As people age, certain everyday activities may become more difficult and dangerous. An older person may reach a time when eyesight or other health concerns make driving no longer an option. Additionally, keeping up with the latest technology is hard at any age, but can be more challenging late in life. Therefore, children or family friends start to become more active in an aging person’s life. Having friends and family you can count on is essential, and if you take care of a parent it can be incredibly time-consuming and that also job impacts your finances. (see the Blog Post on Sandwich Generation: Planning for your Parents, Children & Yourself) However, some people will take advantage of this situation through undue influence.
Welfare and Institution California Code section 15610.70 defines undue influence as follows:
(a) “Undue influence” means excessive persuasion that causes another person to act or refrain from acting by overcoming that person’s free will and results in inequity. In determining whether a result was produced by undue influence, all of the following shall be considered:
(1) The vulnerability of the victim. Evidence of vulnerability may include, but is not limited to, incapacity, illness, disability, injury, age, education, impaired cognitive function, emotional distress, isolation, or dependency, and whether the influencer knew or should have known of the alleged victim’s vulnerability.
(2) The influencer’s apparent authority. Evidence of apparent authority may include but is not limited to, status as a fiduciary, family member, care provider, health care professional, legal professional, spiritual adviser, expert, or other qualification.
(3) The actions or tactics used by the influencer. Evidence of actions or tactics used may include, but is not limited to, all of the following:
(A) Controlling necessaries of life, medication, the victim’s interactions with others, access to information, or sleep.
(B) Use of affection, intimidation, or coercion.
(C) Initiation of changes in personal or property rights, use of haste or secrecy in effecting those changes, effecting changes at inappropriate times and places, and claims of expertise in effecting changes.
(4) The equity of the result. Evidence of the equity of the result may include, but is not limited to, the economic consequences to the victim, any divergence from the victim’s prior intent or course of conduct or dealing, the relationship of the value conveyed to the value of any services or consideration received or the appropriateness of the change in light of the length and nature of the relationship.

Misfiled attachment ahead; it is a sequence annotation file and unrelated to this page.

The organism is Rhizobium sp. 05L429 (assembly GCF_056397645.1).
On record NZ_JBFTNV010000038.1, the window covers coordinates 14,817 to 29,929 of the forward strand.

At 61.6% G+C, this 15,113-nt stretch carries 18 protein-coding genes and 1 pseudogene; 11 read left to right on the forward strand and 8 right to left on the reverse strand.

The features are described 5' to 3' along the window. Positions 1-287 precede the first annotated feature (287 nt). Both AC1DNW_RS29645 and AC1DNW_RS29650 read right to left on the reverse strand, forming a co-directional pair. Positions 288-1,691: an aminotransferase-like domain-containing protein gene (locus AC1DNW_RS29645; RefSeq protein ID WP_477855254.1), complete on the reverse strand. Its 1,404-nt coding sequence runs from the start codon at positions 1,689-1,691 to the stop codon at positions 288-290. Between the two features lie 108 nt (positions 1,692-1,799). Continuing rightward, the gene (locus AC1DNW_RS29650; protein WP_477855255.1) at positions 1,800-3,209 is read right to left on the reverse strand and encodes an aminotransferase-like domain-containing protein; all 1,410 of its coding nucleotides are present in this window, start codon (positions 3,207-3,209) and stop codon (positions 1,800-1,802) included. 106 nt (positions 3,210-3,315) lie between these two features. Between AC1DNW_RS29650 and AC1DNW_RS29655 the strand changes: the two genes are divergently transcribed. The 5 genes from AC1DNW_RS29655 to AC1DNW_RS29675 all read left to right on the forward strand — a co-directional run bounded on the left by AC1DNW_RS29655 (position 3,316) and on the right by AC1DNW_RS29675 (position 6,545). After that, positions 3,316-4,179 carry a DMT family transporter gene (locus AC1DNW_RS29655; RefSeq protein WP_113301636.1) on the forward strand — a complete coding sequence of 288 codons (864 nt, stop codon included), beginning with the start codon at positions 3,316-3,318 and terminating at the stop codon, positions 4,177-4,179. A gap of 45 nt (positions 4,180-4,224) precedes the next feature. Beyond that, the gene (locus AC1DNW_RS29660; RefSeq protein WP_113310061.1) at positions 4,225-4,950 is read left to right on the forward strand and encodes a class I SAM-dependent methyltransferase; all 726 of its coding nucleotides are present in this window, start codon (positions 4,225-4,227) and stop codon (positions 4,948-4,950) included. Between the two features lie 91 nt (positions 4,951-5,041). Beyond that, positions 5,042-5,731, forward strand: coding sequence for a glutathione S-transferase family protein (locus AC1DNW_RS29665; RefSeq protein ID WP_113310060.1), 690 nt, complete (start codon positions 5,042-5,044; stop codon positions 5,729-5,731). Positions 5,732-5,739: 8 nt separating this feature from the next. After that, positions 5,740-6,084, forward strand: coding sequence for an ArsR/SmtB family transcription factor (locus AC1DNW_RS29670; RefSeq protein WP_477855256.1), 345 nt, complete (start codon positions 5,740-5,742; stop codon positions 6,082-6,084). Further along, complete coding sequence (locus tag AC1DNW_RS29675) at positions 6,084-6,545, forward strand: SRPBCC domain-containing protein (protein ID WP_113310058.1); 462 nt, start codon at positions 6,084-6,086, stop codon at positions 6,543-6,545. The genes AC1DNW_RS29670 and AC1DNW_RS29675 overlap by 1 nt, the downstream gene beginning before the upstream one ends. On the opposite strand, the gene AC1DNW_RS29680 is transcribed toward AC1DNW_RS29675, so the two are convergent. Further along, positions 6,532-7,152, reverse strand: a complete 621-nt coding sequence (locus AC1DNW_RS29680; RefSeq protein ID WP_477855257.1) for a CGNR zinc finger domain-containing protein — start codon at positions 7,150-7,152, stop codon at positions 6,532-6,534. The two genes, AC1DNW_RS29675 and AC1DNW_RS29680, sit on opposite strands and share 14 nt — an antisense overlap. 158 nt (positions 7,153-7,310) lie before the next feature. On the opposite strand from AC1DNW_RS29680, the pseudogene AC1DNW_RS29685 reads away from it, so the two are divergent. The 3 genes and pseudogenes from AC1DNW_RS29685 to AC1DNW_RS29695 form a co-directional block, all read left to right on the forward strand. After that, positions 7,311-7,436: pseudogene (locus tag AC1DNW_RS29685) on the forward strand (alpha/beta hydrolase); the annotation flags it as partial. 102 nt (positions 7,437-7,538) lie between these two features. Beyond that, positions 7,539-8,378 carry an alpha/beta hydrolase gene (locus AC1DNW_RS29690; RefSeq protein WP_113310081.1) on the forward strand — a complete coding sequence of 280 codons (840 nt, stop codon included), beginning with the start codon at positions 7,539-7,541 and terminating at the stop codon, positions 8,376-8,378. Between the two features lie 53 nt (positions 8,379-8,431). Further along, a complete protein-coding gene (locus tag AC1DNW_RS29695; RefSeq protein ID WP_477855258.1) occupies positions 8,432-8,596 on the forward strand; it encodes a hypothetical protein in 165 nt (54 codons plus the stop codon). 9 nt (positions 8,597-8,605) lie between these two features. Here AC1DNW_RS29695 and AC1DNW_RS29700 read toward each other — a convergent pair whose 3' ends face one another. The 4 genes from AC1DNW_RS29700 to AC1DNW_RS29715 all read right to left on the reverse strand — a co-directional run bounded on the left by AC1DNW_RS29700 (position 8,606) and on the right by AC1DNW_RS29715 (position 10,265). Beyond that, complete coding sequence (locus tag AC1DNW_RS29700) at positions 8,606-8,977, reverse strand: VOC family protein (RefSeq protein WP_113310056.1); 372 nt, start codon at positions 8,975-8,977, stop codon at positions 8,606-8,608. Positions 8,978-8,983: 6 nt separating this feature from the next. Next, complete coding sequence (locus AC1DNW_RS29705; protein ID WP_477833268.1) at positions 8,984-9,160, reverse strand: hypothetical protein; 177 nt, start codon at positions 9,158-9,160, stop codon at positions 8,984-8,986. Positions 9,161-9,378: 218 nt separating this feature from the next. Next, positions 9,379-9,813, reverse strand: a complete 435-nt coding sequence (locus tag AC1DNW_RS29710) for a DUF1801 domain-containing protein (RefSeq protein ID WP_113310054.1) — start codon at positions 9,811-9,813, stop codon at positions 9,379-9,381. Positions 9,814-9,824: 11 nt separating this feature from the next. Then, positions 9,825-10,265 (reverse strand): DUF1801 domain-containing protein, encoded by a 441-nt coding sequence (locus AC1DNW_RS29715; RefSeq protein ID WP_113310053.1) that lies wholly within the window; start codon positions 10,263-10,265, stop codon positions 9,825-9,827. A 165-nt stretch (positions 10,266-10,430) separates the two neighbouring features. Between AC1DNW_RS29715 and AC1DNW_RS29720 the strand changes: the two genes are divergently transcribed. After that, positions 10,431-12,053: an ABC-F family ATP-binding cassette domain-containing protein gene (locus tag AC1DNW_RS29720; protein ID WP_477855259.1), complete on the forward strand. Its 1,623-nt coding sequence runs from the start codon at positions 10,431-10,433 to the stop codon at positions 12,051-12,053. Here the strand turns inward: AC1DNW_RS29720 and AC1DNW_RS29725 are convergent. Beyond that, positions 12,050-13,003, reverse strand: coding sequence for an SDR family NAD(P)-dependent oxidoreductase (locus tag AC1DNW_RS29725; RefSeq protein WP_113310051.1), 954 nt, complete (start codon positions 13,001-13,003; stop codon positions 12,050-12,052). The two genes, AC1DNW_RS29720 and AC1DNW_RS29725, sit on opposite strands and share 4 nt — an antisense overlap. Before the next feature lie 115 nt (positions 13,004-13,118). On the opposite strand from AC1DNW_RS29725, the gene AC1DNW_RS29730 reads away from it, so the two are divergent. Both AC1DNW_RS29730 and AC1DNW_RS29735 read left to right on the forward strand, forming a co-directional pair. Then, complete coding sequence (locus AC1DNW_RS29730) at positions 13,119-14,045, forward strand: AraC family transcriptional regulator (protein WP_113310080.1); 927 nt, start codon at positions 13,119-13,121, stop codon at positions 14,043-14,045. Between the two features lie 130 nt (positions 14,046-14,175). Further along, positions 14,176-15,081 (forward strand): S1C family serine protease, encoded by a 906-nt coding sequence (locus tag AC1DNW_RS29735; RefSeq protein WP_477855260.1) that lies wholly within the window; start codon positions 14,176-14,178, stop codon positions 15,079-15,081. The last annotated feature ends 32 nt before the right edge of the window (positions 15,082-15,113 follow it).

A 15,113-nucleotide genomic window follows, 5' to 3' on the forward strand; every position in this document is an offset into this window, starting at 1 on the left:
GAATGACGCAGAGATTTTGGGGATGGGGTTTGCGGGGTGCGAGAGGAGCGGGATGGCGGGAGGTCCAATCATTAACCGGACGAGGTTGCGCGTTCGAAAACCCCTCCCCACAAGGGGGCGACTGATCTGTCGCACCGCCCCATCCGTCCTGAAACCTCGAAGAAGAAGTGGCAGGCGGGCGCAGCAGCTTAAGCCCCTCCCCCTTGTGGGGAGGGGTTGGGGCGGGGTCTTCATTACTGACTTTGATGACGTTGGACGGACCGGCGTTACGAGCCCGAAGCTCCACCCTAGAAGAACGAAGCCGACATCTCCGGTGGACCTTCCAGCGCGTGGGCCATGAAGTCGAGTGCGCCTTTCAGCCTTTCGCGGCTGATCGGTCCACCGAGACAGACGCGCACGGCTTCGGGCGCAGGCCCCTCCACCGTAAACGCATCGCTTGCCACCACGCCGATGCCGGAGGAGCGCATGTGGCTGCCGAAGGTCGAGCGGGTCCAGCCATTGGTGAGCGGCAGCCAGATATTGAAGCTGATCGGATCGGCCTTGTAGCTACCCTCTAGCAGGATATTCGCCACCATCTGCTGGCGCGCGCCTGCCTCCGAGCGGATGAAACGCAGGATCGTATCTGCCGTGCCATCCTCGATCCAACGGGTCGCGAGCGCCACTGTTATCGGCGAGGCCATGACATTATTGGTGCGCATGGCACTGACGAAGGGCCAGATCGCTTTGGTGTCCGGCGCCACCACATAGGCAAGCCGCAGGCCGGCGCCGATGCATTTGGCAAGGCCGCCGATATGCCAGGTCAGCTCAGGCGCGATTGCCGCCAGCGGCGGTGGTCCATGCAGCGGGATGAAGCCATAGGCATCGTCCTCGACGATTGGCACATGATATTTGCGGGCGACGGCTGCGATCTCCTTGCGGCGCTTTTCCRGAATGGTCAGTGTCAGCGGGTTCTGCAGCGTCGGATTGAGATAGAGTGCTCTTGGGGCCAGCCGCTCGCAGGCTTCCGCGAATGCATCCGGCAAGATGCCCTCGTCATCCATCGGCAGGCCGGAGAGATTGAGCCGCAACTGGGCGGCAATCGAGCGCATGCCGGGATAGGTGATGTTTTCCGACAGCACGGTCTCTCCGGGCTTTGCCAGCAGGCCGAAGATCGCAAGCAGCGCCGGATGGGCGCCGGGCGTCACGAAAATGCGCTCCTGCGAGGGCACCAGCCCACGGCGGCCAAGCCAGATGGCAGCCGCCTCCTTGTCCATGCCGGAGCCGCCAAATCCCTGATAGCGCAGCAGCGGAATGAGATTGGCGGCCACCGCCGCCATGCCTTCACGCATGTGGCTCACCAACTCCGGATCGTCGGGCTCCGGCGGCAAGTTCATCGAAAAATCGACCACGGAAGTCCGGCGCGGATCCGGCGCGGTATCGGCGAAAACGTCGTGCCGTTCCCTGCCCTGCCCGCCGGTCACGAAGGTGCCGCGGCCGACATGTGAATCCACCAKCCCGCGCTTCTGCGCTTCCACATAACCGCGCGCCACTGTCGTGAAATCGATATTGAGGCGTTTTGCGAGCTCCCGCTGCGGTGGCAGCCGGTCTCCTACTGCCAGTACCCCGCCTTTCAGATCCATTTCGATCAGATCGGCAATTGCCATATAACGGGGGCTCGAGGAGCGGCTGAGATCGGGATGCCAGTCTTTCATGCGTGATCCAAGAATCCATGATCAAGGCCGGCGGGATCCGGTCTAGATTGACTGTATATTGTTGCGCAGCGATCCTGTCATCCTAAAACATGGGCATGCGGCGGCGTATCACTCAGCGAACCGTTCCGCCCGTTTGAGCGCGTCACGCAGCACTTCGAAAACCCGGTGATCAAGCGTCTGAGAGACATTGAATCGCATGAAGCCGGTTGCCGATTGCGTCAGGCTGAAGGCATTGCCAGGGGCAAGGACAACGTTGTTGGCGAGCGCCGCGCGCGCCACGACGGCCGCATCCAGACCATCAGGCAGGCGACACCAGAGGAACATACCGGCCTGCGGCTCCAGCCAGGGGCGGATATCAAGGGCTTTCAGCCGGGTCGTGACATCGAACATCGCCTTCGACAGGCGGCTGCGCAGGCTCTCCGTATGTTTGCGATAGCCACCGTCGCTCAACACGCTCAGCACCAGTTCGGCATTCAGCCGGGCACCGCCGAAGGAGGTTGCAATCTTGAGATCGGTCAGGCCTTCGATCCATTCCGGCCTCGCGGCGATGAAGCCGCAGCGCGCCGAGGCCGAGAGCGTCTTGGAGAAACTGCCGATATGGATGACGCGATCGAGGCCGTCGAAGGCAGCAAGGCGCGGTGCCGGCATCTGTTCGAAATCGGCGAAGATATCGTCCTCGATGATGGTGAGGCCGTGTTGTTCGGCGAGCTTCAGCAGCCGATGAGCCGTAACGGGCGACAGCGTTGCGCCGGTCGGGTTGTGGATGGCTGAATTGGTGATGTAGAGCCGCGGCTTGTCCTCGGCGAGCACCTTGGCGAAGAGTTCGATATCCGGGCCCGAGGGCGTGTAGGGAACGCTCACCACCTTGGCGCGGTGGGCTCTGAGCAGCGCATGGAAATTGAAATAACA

(b) Evidence of an inequitable result, without more, is not sufficient to prove undue influence.
In determining whether a result was produced by undue influence, several factors must be considered, including the vulnerability of the victim, the influencer’s apparent authority, the actions and tactics used to influence the victim, and whether the result was inequitable. When determining if a person has been unduly influenced, there are several factors you can look to in making that determination. Typically, a combination of the below items will be used to support an undue influence argument.
Sudden Changes: If a person suddenly changes their trust, will or power of attorney after a long period, it could be a sign of undue influence. It also could mean that the documents needed updates. Other questions such as who made the appointment and who was present in the appointment will be key pieces of information.
Isolation: If the person making the changes is isolated from friends and family, it could be a sign that someone is exerting undue influence over them. Do other friends and family members have access to the person? Are visits being limited or monitored? This could simply be because the person cannot drive or there are increases in doctor’s appointments, making it difficult to schedule, but it can also be indicative of influence. Further, it is important to look at what types of new special relationships are taking priority that did not exist beforehand.
Pressure: If the person making the changes is under pressure from someone else, it could be a sign of undue influence. This pressure can be subtle, as in I’ll make sure your wishes are carried out, leave your assets to me or it could be obvious threats and manipulation.
Mental Capacity: If the person making the changes is not mentally capable of making these decisions, or has a frail deteriorating mental state undue influence arguments can be made. Having up-to-date information regarding a person’s health and capacity at the time changes were made is important. However, an undue influence claim is different from a capacity claim often the same supporting facts are used in each of these claims.
Unusual Requests: If the changes being made are unusual or go against the person’s previous wishes, it could be a sign of undue influence. This can also take the form of gifts to unexpected persons that would normally not be a natural object of the individual’s affection or bounty.
It’s important to be aware of these signs and to seek legal advice if you suspect that someone is being unduly influenced in their decisions regarding their trust, will, or powers of attorney. Further, as a family member or friend that is just trying to help, it is important to be mindful of your own actions to ensure they are not misconstrued.